Share this story
Claim your Bonus
Get 100% up to SGD100 Bonus on your First Deposit
Much has been made of the new format for the UK Championships but world champion Ronnie O’Sullivan has admitted he would like to see more players as it won’t be long before his career ends.
A number of the world’s top players have criticised the new format, which will see 128 players involved from the off rather than 32, with Judd Trump describing the set-up as a ‘circus’.
The game’s authorities have admitted there will be teething problems but insist the new format is here to stay to help for the ‘global benefit of the sport’.
O’Sullivan for one though is not complaining as he has admitted he will be putting away the cue for good in the not too distant future, and is relishing the prospect of watching others having to suffer.
“I think they should increase it and open it to more players because my time in the game is out so I’d like to see them suffer more,” O’Sullivan said.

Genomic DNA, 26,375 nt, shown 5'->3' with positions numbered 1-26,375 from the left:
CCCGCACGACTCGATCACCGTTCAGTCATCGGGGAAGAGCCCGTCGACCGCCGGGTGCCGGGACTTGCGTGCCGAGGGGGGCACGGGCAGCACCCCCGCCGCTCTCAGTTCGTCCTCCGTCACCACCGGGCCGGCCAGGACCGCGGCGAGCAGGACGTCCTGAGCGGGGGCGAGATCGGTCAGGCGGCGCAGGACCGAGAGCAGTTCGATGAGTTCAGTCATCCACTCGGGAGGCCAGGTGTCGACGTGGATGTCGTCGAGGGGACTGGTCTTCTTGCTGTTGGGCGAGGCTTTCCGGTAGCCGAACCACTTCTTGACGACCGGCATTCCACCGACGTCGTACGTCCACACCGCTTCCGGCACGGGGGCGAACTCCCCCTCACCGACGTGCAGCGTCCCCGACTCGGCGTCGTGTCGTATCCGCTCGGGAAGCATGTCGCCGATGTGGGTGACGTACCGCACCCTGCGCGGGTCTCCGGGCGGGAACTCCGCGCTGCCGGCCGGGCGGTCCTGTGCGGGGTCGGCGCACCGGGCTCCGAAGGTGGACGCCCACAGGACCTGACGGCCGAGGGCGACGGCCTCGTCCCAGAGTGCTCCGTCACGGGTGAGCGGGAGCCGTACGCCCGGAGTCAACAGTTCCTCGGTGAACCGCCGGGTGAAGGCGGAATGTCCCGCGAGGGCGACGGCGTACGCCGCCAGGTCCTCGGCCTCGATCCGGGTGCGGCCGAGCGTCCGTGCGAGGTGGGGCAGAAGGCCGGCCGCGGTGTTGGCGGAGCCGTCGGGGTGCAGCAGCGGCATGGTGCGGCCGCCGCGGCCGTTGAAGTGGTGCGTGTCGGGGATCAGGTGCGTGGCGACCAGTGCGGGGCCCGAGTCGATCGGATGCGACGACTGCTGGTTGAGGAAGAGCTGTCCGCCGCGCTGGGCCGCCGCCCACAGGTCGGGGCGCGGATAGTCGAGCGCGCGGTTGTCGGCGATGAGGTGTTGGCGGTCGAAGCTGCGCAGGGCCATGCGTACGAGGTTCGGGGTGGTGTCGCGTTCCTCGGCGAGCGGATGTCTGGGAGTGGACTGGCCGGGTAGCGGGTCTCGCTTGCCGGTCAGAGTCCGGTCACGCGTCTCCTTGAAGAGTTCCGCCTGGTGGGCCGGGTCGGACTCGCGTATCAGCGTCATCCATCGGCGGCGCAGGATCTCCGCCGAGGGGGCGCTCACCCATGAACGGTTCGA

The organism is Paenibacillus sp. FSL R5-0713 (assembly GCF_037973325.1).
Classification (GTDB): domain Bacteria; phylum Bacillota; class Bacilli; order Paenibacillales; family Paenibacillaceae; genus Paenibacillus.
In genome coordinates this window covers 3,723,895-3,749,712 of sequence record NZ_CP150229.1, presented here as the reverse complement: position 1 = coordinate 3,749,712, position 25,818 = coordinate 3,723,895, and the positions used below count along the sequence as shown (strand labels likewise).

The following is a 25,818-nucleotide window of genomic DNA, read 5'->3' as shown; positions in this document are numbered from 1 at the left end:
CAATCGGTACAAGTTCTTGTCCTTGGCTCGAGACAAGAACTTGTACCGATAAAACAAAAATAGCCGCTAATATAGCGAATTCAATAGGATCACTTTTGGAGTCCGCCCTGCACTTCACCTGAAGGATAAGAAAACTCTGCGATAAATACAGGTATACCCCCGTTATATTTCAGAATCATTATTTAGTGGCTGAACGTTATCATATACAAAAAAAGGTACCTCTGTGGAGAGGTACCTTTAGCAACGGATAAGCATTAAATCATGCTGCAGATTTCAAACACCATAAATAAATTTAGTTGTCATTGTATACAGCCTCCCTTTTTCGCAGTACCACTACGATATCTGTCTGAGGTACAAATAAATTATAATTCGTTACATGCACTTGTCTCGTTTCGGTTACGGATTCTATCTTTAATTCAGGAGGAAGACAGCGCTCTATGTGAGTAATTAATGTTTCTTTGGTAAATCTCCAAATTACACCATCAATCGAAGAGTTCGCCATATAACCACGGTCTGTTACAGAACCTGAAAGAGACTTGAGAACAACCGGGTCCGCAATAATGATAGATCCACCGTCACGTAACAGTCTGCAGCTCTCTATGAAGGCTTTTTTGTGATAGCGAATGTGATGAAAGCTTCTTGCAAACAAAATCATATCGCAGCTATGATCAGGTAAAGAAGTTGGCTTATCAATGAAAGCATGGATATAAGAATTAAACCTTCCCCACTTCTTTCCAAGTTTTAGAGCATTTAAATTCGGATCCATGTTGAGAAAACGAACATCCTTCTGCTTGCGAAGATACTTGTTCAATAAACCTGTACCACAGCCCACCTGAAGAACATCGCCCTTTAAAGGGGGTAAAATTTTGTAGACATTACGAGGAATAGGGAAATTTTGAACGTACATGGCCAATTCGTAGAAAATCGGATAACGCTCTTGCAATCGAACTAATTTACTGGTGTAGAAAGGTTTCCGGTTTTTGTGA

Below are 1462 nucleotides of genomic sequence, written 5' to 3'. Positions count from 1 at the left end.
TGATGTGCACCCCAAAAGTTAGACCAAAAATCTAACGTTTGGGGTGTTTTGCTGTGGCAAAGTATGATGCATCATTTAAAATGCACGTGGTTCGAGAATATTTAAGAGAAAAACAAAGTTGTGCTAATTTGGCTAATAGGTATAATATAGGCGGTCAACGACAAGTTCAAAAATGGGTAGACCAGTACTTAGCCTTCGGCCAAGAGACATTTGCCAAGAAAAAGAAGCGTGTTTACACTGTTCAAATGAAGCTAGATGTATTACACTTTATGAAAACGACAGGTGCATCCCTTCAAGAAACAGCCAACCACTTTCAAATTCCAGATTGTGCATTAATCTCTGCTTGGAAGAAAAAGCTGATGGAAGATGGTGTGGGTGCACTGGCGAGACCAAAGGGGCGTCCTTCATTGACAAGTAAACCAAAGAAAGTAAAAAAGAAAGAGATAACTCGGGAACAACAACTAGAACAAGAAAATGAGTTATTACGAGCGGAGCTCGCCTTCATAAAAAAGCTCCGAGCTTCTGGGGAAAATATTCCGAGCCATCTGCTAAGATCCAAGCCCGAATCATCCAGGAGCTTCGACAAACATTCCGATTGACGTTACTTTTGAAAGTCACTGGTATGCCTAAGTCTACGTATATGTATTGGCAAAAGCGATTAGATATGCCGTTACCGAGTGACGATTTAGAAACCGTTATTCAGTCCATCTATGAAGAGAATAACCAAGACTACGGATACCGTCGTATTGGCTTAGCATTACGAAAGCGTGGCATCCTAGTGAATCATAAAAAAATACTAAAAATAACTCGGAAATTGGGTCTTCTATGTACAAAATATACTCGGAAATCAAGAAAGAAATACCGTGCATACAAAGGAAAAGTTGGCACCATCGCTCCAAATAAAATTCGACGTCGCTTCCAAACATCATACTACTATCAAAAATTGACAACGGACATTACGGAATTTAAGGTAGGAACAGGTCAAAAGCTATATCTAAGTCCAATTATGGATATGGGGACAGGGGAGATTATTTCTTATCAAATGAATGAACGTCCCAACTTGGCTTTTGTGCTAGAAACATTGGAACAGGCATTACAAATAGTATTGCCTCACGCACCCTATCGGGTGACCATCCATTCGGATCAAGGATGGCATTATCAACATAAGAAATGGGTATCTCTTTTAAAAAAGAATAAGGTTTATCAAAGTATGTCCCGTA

“If I was 20 and had this format I’d be devastated but now I’m 38 it doesn’t make much difference to me and I get some sadistic pleasure out of watching everyone go through it.
“I can understand some of the players’ frustrations, but I’m looking forward to the next phase in my life, which is less snooker.”
The Rocket had no problems in booking his place in the second round as he eased past amateur Rhys Clark in clinical fashion, winning 6-0.
Such was his dominance that his focus quickly turned to picking up a £55,000 bonus with a 147 clearance, although ultimately it was something he was unable to do in his opening match.
“From the second frame my focus was on a 147,” O’Sullivan added.
“The school fees have been paid last week and I thought I’ll get a bit of Christmas money this week.”
Neil Robertson enjoyed a similar whitewash over Dylan Mitchell, while defending champion Mark Selby was given a tougher ride against 15-year-old Shane Castle, winning 6-4.
Ali Carter also won 6-0, beating Jimmy Robertson in the second round, and he will be joined in the last 32 by David Morris, Graeme Dott, Barry Hawkins and Liang Wenbo.